18 Feb

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Fresh from the classrooms of Butler University, I moved to DC this fall to participate in Public Allies. I was partnered with Metro Teen AIDS, where my job involves facilitating Spanish-language comprehensive sexual education workshops in DC Public Schools. On my first day, a school social worker pulled me aside and declared, “Welcome to the trenches of reproductive health. When you enter that classroom, you’re truly a foot soldier, so prepare to get your feet dirty. Are you sure you can handle these students?” doubt inscribed into the lines on her face as she sized up my small frame and bright, eager eyes.

At the school of the skeptical social worker, I led a game called “myths and facts” with my class of 30 Latino students. One of the most common myths the students believed was that, if a woman has an irregular cycle, she is definitely pregnant. I asked them to recall our previous lessons and to brainstorm other reasons why a person might skip her period. One young female raised her hand and responded, “Ooh I remember! When we were learning about STIs, you told us that it can be a symptom of Chlamydia and Gonorrhea!” Immediately upon hearing this fact, a 19-year-old male student in the front row began shaking and shot his hand into the air. “Ms. Angela, Ms. Angela!” he exclaimed, “I haven’t gotten my period yet! Does that mean I have Chlamydia?” Several students laughed, others looked equally concerned. My poker face intact, I calmly explained the basic concept of menstruation and its link to reproduction. He seemed reassured, but my conception of common knowledge was shattered.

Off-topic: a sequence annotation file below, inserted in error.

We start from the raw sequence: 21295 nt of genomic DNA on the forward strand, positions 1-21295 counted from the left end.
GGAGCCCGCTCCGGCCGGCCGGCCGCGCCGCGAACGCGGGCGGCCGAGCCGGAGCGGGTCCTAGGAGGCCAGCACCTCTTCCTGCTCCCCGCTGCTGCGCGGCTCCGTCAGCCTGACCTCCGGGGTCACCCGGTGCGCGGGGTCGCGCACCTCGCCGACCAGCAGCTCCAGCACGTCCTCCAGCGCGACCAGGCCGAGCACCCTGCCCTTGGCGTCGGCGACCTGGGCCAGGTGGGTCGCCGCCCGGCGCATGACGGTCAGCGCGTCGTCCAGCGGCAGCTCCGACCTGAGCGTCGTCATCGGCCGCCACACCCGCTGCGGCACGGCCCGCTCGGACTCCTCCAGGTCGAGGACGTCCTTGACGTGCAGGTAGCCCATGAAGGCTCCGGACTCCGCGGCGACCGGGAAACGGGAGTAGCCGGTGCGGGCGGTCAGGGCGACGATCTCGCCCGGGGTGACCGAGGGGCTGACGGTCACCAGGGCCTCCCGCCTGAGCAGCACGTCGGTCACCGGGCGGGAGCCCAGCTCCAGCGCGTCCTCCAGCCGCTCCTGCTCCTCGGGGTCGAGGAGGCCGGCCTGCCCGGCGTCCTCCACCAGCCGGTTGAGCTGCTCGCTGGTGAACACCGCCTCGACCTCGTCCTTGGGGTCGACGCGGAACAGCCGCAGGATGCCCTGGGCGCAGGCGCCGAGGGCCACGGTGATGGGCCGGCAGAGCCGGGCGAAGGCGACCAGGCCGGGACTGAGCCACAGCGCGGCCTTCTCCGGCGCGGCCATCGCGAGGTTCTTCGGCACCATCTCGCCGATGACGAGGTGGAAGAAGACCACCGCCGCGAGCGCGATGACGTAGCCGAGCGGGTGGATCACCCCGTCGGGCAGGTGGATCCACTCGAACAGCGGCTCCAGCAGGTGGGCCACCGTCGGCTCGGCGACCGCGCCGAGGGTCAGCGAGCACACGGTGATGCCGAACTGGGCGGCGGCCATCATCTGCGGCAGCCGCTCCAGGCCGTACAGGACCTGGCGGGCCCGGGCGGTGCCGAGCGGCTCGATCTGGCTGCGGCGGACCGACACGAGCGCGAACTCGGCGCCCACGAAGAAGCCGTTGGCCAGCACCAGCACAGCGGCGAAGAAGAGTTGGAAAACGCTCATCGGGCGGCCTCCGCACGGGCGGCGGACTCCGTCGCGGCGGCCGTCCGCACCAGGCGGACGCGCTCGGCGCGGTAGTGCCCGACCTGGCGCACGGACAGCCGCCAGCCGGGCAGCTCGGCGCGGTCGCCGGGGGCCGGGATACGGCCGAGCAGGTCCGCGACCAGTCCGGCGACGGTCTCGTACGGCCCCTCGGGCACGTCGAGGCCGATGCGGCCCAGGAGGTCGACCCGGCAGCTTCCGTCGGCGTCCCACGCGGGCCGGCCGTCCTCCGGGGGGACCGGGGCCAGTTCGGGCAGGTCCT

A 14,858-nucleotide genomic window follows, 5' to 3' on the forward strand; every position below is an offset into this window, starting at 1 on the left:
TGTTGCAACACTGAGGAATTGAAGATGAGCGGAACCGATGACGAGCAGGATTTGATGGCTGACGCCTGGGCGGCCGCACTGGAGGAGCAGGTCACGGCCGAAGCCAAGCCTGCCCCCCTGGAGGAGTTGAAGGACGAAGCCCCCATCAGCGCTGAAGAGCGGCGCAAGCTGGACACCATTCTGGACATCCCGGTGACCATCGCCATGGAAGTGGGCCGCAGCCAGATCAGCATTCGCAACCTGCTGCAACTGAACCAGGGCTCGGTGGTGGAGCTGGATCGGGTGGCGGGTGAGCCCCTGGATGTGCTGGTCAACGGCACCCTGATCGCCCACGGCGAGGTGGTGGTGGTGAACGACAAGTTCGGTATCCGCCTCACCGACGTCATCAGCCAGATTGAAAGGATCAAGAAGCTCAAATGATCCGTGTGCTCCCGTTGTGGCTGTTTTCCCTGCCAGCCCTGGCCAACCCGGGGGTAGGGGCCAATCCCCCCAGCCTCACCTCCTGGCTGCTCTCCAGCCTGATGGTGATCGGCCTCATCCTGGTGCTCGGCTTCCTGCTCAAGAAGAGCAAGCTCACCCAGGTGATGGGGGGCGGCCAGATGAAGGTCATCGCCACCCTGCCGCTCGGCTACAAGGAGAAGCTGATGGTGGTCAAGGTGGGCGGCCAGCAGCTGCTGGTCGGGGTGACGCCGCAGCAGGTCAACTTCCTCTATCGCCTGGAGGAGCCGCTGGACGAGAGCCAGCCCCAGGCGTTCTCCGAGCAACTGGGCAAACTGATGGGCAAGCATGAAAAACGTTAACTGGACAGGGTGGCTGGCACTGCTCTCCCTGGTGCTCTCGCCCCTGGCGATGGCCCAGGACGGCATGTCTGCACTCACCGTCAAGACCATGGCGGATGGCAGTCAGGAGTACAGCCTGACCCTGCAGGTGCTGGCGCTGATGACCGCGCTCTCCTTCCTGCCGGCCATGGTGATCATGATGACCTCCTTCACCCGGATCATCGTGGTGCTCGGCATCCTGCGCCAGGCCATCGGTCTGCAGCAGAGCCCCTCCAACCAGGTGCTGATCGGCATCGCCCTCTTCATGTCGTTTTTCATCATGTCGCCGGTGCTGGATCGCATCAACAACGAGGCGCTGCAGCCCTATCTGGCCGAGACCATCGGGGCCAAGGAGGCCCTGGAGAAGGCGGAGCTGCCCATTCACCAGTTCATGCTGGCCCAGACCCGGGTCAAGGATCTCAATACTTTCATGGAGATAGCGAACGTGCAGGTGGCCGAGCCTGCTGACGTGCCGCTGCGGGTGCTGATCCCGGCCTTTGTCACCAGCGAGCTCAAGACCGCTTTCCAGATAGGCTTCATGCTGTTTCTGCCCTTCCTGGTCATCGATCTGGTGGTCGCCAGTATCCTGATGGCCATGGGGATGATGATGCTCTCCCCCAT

My mission for my Public Allies’ year is to empower DC youth by giving them the information they need to make responsible life choices when it comes to their health. Every day, this task is challenged by the complex realities of our nation’s capitol. My students face a multitude of barriers- from a lack of resources to stressful home lives to language differences- in their quest to climb out of the trenches and to reach adulthood safely. However, these obstacles only solidify the importance of organizations like Public Allies and Metro Teen AIDS. For students in DC, the partnership between PA and MTA embodies the audacious belief that youth from all backgrounds have the agency to live productive and healthy lives.

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As an International Studies major, I was accustomed to discussing critical issues. I could rattle off alarming statistics, such as that “three in ten teen girls in the US will get pregnant at least once before age 20” (www.itsyoursexlife.org). MTA has given me the opportunity to work with the youth behind these statistics and to put my critical thinking abilities into practice. For young professionals, the PA year represents an opportunity to learn about vital topics through an immersive experience. When combined, my undergraduate degree and my PA experience have endowed me with the skills required to succeed in today’s complex society. After all, the real world is much messier than any textbook (or blog post) could convey.

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~ Angela Miller

Photos from top:

Despite snow flurries, Jamal, Angela, and Mike give condoms in the Eastern Market neighborhood of DC.

Angela, Mike, Ona, Charlie, Januari, and Zoe hand out condoms outside the Anacostia Metro Station.

MTA’s testing van enables youth to get tested anywhere in the city.